There is an intuition that you and I both have. We want to make something of ourselves; we want to do something with our lives. It is an intuition that we cannot shake or deny without ceasing to be human beings or, at the very least, modern human beings.
The intuition is based on two assumptions: one being that we are selves with lives to lead; the other being that we do not begin our lives by being already fully realized. Our lives therefore become projects or tasks writ large, and these projects or tasks are, above all, things that we care about. It would be difficult to conceive of what could come before caring about the lives we lead and the selves we want to become since it seems nearly self-evident that caring about the lives we lead and the selves we become must come first. We care that these life projects go well because we think, in and through and because of them, that we can ‘become who we are’ (Nietzsche).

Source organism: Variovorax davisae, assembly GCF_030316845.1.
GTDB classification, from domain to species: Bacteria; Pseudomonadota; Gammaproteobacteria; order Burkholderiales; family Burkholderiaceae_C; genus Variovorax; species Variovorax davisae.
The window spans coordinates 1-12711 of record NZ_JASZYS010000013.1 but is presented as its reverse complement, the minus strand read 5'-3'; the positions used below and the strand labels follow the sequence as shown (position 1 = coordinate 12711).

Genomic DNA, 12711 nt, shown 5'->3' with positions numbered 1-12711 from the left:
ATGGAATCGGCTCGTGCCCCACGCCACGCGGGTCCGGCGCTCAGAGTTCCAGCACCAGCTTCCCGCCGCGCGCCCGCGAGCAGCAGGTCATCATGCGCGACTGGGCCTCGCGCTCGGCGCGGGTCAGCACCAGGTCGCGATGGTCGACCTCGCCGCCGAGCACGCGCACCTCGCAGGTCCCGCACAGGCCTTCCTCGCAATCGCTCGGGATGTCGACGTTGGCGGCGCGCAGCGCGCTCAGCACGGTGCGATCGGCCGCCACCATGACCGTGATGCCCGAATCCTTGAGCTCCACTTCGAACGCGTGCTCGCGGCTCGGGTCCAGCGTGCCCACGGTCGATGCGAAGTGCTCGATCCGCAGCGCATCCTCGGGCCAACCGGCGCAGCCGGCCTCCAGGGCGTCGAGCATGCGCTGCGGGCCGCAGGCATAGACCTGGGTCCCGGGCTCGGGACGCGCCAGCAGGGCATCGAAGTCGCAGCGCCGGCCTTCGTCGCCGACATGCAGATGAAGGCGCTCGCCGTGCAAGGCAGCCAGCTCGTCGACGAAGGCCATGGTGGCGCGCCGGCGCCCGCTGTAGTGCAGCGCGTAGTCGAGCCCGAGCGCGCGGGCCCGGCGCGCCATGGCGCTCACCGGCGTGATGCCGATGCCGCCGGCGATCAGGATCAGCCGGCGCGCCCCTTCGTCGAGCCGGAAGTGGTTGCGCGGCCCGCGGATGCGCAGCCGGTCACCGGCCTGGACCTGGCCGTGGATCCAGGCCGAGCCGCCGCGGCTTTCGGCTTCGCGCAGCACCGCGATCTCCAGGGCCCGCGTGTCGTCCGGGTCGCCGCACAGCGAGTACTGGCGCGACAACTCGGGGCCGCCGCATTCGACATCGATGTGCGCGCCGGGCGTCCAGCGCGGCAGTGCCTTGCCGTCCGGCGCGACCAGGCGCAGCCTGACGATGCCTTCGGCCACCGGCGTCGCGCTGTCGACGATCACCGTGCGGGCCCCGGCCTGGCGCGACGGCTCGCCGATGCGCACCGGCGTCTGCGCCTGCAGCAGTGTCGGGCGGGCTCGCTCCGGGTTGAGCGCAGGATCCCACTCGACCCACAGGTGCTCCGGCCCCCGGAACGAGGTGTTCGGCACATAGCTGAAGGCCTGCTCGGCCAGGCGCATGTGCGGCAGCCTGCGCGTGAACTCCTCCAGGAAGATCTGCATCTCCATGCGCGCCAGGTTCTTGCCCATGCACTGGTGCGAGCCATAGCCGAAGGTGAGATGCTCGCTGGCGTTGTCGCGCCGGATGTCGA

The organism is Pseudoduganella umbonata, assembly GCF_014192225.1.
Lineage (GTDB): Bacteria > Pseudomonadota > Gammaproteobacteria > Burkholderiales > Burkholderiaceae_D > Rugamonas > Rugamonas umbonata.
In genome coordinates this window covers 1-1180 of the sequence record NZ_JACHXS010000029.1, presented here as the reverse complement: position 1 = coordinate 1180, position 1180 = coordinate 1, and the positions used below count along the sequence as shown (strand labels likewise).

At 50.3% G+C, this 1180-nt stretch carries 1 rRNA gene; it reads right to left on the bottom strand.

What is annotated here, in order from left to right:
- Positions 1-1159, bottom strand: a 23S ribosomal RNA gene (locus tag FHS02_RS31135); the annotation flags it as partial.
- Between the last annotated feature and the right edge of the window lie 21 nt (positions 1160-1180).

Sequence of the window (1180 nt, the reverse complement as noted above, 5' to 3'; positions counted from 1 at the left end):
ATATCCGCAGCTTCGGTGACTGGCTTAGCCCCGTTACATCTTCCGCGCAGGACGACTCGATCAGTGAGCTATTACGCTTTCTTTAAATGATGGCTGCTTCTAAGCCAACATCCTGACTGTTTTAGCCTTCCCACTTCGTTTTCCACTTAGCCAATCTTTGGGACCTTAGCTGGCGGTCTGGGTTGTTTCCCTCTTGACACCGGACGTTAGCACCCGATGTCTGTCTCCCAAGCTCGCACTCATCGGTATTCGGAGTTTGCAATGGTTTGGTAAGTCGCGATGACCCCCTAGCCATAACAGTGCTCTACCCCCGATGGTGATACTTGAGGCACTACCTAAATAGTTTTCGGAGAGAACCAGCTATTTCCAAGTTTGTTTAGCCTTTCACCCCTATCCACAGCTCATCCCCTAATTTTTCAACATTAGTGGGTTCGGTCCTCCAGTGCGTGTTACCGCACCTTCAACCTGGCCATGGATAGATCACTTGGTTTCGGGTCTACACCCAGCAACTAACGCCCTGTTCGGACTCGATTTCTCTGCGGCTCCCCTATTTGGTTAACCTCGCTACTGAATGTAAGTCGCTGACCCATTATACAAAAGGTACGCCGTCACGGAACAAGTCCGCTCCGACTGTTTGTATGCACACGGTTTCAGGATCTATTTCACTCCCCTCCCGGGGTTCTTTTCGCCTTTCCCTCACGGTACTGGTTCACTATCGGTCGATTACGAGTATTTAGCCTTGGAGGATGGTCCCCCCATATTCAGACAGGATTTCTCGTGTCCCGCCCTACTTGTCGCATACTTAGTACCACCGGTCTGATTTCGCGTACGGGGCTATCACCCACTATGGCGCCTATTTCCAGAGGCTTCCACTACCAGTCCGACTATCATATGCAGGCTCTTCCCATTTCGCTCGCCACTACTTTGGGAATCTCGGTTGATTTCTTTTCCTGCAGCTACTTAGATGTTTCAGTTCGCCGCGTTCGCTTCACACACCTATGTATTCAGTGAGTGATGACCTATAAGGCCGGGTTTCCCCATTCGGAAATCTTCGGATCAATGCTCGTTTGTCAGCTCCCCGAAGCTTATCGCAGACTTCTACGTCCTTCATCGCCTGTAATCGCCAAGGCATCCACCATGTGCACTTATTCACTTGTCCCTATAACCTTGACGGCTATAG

If these projects, these life tasks of ours do turn out to have gone well, then we can feel justified in saying that we have indeed made something of ourselves, that we have done something with our lives.
Saying that we have made something of ourselves or done something with our lives means that our lives have been meaningful.
In what I have argued so far, there is a lot to unpack. I mean to do so in the following posts.